NEW YORK (Oct. 27)
Many of the provisions to be found in the Wye River Memorandum signed last Friday at the White House reaffirm the details of previous, as yet unimplemented, Israeli-Palestinian agreements.
Indeed, the Wye accord states in its opening section that it is intended to "facilitate implementation" of the 1995 Interim Agreement and the Note for the Record that accompanied the January 1997 Hebron Agreement.
Perhaps the most novel aspect of the latest accord is the role given the United States — namely, CIA officials in the region — as an active participant in a process that has made little perceptible headway since Israeli troops withdrew from most of Hebron nearly two years ago.
The Wye agreement goes into effect Nov. 2 — 10 days after the Oct. 23 signing ceremony took place at the White House. The accord provides a timetable of actions to be taken by Israel and the Palestinians — in conjunction with U.S. monitors — over a period of 12 weeks ending Jan. 24, 1999.
By the end of the period, Israel will have redeployed from an additional 13 percent of the West Bank. Of this, 1 percent will be transferred to sole Palestinian control. The remaining 12 percent will be under joint Israeli- Palestinian control — 3 percent of which will be designated a nature reserve.
In addition, 14.2 percent currently under joint control will fall under the sole control of the Palestinian Authority.
The handover of West Bank land includes the first and second redeployments that were spelled out in the Interim Agreement. Palestinian officials had sought to have the third redeployment called for in that agreement spelled out in the Wye accord. Instead, the Wye pact calls for the two sides to start discussing the third further redeployment as soon as the pact goes into effect. The United States has already stated that it is up to Israel alone to determine the extent of the third redeployment.
In exchange for the land transfers spelled out in the latest accord, the Palestinian Authority agreed to a series of specific security steps that deal "with terrorists, the terror support structure and the environment conducive to the support of terror."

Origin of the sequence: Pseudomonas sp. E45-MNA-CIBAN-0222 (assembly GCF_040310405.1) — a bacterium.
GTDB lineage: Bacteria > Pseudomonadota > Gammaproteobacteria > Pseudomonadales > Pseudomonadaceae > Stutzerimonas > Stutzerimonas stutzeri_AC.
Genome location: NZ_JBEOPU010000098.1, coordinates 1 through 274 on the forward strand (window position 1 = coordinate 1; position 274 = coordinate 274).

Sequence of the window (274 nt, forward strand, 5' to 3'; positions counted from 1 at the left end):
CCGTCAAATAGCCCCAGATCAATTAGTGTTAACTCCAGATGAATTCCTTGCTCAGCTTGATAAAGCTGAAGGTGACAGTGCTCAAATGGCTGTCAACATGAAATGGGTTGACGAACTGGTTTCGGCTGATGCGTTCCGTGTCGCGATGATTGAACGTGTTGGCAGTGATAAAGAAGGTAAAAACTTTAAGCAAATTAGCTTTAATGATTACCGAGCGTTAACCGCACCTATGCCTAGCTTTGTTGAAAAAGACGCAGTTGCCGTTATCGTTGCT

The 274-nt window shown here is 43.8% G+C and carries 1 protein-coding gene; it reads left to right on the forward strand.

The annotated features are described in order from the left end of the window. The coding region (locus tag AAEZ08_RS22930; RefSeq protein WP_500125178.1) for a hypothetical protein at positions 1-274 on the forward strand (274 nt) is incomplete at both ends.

The Wye accord makes no mention of Israel’s releasing Palestinian prisoners. That issue, as well as others, is expected to be taken up in an as-yet unpublished side letter to the agreement, according to Israeli officials.
Following is the timetable of actions to be taken by each side during the 12- week period:
Week 1 (Nov. 2-8)
Accelerated final-status negotiations begin.
The Palestinian Authority shares its "work plan" to combat terrorism with American officials.
The two sides resume full bilateral security cooperation.
A separate trilateral committee that also includes U.S. officials begins its work to "address the steps being taken to combat terror."
The two sides resume committee work to resolve issues remaining from the Interim Agreement. These include the establishment of safe-passage routes for Palestinians traveling between the West Bank and Gaza Strip, and the opening of a Gaza seaport. Without spelling out details, the Wye agreement notes that the two sides have already agreed on arrangements for opening an airport and an industrial zone in Gaza.
Weeks 2-6 (Nov. 9-Dec. 13)
The Palestinian Authority begins implementing its anti-terror "work plan" and begins biweekly meetings with American officials at which it will "inform the U.S. fully of all the actions it has taken to outlaw all organizations" that have a "military, terrorist or violent character."
The Palestine National Council and other Palestine Liberation Organization institutions convene to publicly revoke the anti-Israel clauses in the Palestinian Charter. In the days since the Wye agreement was signed, the two sides have differed as to who exactly will participate in the ceremony, at which President Clinton is expected to participate.
A trilateral committee begins meeting "to monitor cases of possible incitement to violence or terror."
The Palestinian Authority presents a list of its policemen to Israel. The Wye accord does not make specific mention of how large the force should be. But this issue, as with all others in the latest agreement, "is subject to the relevant terms and conditions" of previous Israeli-Palestinian accords. The Interim Agreement sets a specific limit on the size of the Palestinian police force, and Israel can be expected to seek this limit upon receiving the list.
Weeks 6-12 (Dec. 7, 1998-Jan. 24, 1999)
The third and final stage of the 13 percent Israeli redeployment is completed. The first and second stages take place in earlier weeks.
Collection of illegal weapons in the self-rule areas begin.
Even after the 12-week period concludes, the Wye accord calls for continued meetings of all the bilateral and trilateral committees that oversee security, economic and legal issues. The accord also mandates the continuation of final- status negotiations until their successful conclusion.